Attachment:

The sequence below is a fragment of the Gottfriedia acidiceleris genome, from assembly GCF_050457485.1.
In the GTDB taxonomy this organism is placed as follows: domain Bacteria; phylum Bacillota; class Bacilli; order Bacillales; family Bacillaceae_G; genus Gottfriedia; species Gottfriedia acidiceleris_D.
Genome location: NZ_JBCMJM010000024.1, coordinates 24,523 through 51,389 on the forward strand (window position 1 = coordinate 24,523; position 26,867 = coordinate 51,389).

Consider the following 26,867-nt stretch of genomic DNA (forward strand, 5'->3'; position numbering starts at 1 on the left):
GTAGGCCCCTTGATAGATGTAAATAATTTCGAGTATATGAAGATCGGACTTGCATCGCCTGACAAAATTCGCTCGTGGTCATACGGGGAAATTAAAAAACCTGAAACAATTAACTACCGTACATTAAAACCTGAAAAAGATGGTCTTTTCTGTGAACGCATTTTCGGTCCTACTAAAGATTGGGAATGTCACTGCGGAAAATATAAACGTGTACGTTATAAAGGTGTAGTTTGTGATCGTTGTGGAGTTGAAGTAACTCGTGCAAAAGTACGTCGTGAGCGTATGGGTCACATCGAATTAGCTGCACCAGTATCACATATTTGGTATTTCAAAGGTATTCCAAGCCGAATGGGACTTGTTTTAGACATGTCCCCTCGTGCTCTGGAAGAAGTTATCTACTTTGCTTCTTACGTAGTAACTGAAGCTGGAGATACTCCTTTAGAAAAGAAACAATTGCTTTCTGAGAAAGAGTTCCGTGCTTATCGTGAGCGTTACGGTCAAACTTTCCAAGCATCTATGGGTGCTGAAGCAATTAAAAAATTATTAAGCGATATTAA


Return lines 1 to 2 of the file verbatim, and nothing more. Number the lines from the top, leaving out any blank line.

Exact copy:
The sequence below is a fragment of the Gottfriedia acidiceleris genome, from assembly GCF_050457485.1.
In the GTDB taxonomy this organism is placed as follows: domain Bacteria; phylum Bacillota; class Bacilli; order Bacillales; family Bacillaceae_G; genus Gottfriedia; species Gottfriedia acidiceleris_D.